Thursday, November 25, 2010

Via della Sfiga!

Trofie Wife saw Avenue Q back when it first arrived on Broadway and her post-college life had close parallels with those depicted onstage (she may have gotten a little weepy when she first heard “I Wish I Could Go Back to College…”). Martello never saw it onstage, but his laptop somehow acquired the soundtrack, and he was familiar enough with the story and music so that when we saw large posters around town featuring mischievous-looking puppets, we agreed that we should give the Italian version playing at the Politeama Genovese theatre --Via della Sfiga-- a shot.

It was fascinating to see how they translated the book, which is tuned to American pop culture and political references. Thanks to our cultural exports, nearly everyone knew (as evidenced by laughter) who Arnold from TV’s Diff'rent Strokes was. During “Everyone’s a Little Bit Racist” some of the text interludes included jokes that played on Italian regional stereotypes. We kinda missed the one about the Genovese, but the crowd was in stitches, and in the ensuing months as we gained more knowledge of our surroundings, we became fairly certain that the line had something to do with their supposed “cheapness” thrift. During intermission we were intrigued by the ads projected onto a pulled down screen, a la movie theatre previews (American theatre professionals reading this take note!).

Martello and I were surprised that Rod’s imaginary girlfriend still lived in Canada. We were expecting something a little bit more local (there are plenty of corners of Italy that are difficult to travel to and/or European countries composed of three syllables--Rom-an-ia, anyone?). Of course Trofie Wife was anxiously awaiting how the “George Bush is only for now” line would be transposed. They opted to go with Bossi, the head of the anti-immigrant Lega Nord party. Also, finding “my purpose” became finding “my dream” (sogno). It struck me as an especially noteworthy change since American culture is so focused on work and work having meaning (or "purpose") whereas those feelings are a little bit less prominent around here. Finding one’s dream isn’t too shabby a send-off message.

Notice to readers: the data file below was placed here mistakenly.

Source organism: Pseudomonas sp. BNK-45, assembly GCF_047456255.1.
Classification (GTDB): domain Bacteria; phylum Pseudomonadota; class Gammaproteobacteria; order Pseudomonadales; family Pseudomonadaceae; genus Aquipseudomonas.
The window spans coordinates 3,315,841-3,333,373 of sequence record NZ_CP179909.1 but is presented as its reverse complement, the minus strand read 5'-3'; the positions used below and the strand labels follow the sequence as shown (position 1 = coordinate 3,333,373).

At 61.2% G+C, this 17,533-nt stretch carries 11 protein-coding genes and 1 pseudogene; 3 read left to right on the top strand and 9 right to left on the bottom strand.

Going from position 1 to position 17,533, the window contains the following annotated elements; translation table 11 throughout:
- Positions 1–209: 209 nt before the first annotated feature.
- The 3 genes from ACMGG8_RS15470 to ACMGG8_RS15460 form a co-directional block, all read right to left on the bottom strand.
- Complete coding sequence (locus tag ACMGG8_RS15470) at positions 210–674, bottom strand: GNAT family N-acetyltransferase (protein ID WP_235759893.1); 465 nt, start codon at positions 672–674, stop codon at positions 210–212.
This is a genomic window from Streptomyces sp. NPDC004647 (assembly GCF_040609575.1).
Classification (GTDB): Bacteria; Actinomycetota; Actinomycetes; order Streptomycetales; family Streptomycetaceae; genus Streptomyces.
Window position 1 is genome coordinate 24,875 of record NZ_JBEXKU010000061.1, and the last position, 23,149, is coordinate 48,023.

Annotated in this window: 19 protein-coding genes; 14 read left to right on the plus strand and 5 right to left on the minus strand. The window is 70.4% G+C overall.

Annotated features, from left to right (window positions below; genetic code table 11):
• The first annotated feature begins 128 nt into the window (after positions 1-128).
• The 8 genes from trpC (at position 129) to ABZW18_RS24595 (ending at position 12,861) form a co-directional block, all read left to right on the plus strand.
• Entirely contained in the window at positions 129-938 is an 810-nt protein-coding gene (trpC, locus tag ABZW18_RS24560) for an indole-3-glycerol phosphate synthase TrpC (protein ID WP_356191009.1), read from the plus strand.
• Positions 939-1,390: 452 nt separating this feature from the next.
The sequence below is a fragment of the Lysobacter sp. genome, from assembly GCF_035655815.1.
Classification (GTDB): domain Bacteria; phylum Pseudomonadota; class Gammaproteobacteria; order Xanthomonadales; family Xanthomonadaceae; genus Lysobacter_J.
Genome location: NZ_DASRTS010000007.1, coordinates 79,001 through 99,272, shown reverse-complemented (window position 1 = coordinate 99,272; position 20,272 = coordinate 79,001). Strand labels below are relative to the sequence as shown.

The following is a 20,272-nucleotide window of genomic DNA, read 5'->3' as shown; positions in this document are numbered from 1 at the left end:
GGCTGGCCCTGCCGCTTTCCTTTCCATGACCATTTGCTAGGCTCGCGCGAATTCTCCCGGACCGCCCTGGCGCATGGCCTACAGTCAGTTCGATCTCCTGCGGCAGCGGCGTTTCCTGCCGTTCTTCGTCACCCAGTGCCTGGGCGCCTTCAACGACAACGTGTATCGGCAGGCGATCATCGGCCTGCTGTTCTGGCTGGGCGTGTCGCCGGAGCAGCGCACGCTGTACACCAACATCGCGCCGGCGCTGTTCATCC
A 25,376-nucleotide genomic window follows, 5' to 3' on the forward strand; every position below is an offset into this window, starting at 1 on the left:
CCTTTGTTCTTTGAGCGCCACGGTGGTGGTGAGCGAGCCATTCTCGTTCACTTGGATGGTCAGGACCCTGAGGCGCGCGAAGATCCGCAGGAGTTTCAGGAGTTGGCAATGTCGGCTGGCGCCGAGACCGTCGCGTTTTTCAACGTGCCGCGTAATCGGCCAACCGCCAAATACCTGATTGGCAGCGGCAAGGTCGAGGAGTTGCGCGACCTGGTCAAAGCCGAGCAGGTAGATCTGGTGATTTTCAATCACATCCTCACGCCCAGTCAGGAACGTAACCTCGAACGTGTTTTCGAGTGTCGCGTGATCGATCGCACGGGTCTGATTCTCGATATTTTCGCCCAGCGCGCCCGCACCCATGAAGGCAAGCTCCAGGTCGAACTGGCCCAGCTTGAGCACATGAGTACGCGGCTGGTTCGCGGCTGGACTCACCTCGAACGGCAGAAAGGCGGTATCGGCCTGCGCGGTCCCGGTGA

Trofie Wife happily left with a T-shirt commemorating the experience, although Martello wisely advised that she send it back to the States for future wearing, as “sfiga” isn’t quite the nicest word to be displaying when walking down the street (and most elderly Arenzanese residents probably aren’t familiar with the show and won’t get the joke).

Baci e gelato,
Martello e Trofie Wife

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